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Calling all Barbz: Twitter rallies behind Harvard students told to remove Nicki Minaj flag from dorm window

Harvard University undergraduates were reportedly told to remove this display from their suite window over concerns it was "offensive."

A viral tweet has left Harvard University facing an outcry from an unlikely group of free speech advocates — the Barbz.

Barbz — the name given to the devoted fans of rapper/singer/songwriter Nicki Minaj — have taken to Twitter to defend the expressive rights of several Harvard undergraduate students who were told to take down a flag depicting the rapper hanging in their residence hall window.

On Sept. 5, a Harvard undergrad writing under the Twitter handle @imjustjuice tweeted that he and his suitemates had been contacted and told to remove the flag over concern that “the community will find the flag offensive.” Presumably sent by a Harvard official, the email did not explain how the flag — depicting a bikini-clad Minaj saluting in front of an American flag — could be considered offensive.

@imjustjuice tweeted, accompanied by a photo of the flag and a screenshot of the email:

Harvard really said no Barbz allowed in school ? ? THIS is where harvard draws the line?! #JusticeForNicki. 

Harvard really said no Barbz allowed in school ? ? THIS is where harvard draws the line?! #JusticeForNicki.
Screenshot of Harvard undergraduate @imjustjuice’s deleted tweet from the account @barbzstruggle.

He has since deleted this tweet and made his account private, but not before the tweet went viral and was noticed by Nicki Minaj’s official Twitter account.  

Before making his account private, @imjustjuice tweeted that he deleted the original tweet over concern that Harvard might do something to jeopardize his spot at the university in response to the attention his original tweet received. 

FIRE found @imjustjuice’s deleted tweet from the account @barbzstruggle, where it was screenshotted and reposted before being deleted. This repost has since garnered tweets of support from dozens of other Barbz and thousands of likes.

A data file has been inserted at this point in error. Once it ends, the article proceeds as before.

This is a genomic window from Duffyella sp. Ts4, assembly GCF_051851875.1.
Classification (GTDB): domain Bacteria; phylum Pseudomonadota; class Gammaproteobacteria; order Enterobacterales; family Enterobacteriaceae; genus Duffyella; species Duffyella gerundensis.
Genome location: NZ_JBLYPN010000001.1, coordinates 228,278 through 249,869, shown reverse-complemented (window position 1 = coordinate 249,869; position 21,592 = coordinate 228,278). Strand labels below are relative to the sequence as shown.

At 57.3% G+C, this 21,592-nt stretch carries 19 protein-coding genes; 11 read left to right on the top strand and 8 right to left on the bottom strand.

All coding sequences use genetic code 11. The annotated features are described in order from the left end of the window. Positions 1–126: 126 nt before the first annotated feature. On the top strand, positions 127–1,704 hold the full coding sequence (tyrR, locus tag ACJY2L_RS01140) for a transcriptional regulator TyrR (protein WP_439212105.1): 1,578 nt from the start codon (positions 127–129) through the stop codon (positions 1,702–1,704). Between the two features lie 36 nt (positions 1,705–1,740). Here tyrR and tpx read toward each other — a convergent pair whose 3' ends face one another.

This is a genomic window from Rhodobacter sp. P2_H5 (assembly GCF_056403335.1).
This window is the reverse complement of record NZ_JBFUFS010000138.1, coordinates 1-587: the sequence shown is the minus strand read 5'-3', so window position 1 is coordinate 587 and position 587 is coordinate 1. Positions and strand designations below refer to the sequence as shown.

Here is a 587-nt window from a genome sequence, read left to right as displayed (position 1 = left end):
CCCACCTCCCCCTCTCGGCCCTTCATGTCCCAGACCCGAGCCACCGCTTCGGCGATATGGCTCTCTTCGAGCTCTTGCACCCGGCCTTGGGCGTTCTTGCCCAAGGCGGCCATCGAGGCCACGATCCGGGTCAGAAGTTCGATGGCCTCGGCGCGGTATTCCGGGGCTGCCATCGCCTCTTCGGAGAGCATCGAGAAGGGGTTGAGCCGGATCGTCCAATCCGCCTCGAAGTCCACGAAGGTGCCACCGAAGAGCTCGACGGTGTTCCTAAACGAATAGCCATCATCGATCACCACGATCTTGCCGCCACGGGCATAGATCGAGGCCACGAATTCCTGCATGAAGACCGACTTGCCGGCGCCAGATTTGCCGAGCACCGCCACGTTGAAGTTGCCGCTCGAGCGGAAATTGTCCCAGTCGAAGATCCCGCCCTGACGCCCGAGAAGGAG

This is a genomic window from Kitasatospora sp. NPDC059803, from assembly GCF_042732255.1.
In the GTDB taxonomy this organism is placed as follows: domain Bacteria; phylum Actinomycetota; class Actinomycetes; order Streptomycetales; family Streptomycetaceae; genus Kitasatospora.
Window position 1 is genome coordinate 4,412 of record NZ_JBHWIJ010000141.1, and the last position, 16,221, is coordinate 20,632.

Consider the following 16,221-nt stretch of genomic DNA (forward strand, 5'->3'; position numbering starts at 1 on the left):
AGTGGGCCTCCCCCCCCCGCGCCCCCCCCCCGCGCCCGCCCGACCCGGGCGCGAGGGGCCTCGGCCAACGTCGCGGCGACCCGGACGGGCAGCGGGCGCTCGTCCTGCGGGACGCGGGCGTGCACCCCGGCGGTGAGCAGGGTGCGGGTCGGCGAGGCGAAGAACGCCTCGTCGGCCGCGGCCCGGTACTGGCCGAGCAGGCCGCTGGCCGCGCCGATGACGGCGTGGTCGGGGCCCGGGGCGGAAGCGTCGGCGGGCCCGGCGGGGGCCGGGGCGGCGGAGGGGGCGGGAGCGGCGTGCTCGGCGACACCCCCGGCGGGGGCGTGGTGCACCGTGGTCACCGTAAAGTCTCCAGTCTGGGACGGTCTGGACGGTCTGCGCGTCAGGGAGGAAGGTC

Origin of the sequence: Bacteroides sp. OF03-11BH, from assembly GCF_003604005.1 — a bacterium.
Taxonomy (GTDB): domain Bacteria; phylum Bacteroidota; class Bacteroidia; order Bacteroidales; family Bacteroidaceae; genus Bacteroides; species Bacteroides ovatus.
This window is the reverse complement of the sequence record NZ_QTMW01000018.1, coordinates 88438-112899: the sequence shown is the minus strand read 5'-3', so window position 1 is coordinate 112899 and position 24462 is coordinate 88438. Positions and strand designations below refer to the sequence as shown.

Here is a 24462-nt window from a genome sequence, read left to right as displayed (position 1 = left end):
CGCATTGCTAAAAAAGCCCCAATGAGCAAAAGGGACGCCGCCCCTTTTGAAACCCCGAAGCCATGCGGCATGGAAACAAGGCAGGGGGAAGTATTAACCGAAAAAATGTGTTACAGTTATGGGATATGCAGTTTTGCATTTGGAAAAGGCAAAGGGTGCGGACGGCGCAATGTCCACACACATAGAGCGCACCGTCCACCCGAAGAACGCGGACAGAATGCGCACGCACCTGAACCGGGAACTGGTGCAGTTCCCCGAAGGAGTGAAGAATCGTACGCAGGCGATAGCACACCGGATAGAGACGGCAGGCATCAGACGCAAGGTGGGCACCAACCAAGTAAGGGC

Other Harvard students tweeted at @imjustjuice, indicating that they too were either displaying the flag or planned to display it in solidarity with him and his suitemates.


While perhaps not everyone at Harvard is a Barb, everyone at Harvard has the right to free speech.


Whether the suitemates’ flag might offend others, Harvard has adopted clear promises pledging its commitment to students’ freedom of expression. Although private schools like Harvard are not bound by the Constitution, they must keep the promises they make — and freedom of expression doesn’t depend on whether someone else might find your speech offensive.

FIRE wrote a letter to Harvard today, calling for the university to rescind its demand that these students remove the flag and to allow them and other students to display it in the windows of their residences freely. As we write:

Given Harvard’s strong commitment to protect students’ expressive rights and endorsement of a climate of open discourse, including expression of unpopular opinions, students would reasonably expect to be able to express any viewpoint, even those possibly considered offensive to others, without facing institutional backlash.

Harvard must abide by its express commitment to free expression by allowing @imjustjuice and other students to display the flag in their windows, even if certain community members find it offensive. 

While perhaps not everyone at Harvard is a Barb, everyone at Harvard has the right to free speech.

FIRE defends the rights of students and faculty members — no matter their views — at public and private universities and colleges in the United States. If your rights are in jeopardy, get in touch with us:

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